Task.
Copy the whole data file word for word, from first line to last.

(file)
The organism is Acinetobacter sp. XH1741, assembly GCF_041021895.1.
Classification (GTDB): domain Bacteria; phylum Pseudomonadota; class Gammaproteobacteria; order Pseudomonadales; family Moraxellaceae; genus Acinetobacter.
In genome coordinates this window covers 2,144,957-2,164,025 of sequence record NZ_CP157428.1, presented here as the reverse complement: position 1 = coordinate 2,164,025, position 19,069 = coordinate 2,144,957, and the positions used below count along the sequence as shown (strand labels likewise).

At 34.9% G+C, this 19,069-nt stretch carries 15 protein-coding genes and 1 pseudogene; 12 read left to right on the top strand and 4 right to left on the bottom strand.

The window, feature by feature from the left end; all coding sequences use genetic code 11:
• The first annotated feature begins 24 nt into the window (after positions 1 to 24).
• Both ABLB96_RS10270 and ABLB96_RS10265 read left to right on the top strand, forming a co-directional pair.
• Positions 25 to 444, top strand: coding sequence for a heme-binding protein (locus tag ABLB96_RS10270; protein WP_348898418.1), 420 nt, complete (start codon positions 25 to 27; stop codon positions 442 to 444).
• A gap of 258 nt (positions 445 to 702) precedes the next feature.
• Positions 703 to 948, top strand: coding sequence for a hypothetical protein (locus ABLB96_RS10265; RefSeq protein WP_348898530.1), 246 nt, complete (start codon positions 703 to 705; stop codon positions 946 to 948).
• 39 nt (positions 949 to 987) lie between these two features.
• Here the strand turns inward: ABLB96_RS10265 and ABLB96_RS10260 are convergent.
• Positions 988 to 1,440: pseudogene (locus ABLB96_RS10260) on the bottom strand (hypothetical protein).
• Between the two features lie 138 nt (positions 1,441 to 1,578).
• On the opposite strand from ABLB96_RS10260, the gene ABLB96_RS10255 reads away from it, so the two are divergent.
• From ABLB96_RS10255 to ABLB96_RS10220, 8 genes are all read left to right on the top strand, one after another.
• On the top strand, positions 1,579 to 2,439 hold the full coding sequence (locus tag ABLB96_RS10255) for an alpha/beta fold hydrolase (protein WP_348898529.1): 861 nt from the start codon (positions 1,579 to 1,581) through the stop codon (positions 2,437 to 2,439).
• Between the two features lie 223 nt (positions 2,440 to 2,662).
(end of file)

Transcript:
The organism is Acinetobacter sp. XH1741, assembly GCF_041021895.1.
Classification (GTDB): domain Bacteria; phylum Pseudomonadota; class Gammaproteobacteria; order Pseudomonadales; family Moraxellaceae; genus Acinetobacter.
In genome coordinates this window covers 2,144,957-2,164,025 of sequence record NZ_CP157428.1, presented here as the reverse complement: position 1 = coordinate 2,164,025, position 19,069 = coordinate 2,144,957, and the positions used below count along the sequence as shown (strand labels likewise).

At 34.9% G+C, this 19,069-nt stretch carries 15 protein-coding genes and 1 pseudogene; 12 read left to right on the top strand and 4 right to left on the bottom strand.

The window, feature by feature from the left end; all coding sequences use genetic code 11:
• The first annotated feature begins 24 nt into the window (after positions 1 to 24).
• Both ABLB96_RS10270 and ABLB96_RS10265 read left to right on the top strand, forming a co-directional pair.
• Positions 25 to 444, top strand: coding sequence for a heme-binding protein (locus tag ABLB96_RS10270; protein WP_348898418.1), 420 nt, complete (start codon positions 25 to 27; stop codon positions 442 to 444).
• A gap of 258 nt (positions 445 to 702) precedes the next feature.
• Positions 703 to 948, top strand: coding sequence for a hypothetical protein (locus ABLB96_RS10265; RefSeq protein WP_348898530.1), 246 nt, complete (start codon positions 703 to 705; stop codon positions 946 to 948).
• 39 nt (positions 949 to 987) lie between these two features.
• Here the strand turns inward: ABLB96_RS10265 and ABLB96_RS10260 are convergent.
• Positions 988 to 1,440: pseudogene (locus ABLB96_RS10260) on the bottom strand (hypothetical protein).
• Between the two features lie 138 nt (positions 1,441 to 1,578).
• On the opposite strand from ABLB96_RS10260, the gene ABLB96_RS10255 reads away from it, so the two are divergent.
• From ABLB96_RS10255 to ABLB96_RS10220, 8 genes are all read left to right on the top strand, one after another.
• On the top strand, positions 1,579 to 2,439 hold the full coding sequence (locus tag ABLB96_RS10255) for an alpha/beta fold hydrolase (protein WP_348898529.1): 861 nt from the start codon (positions 1,579 to 1,581) through the stop codon (positions 2,437 to 2,439).
• Between the two features lie 223 nt (positions 2,440 to 2,662).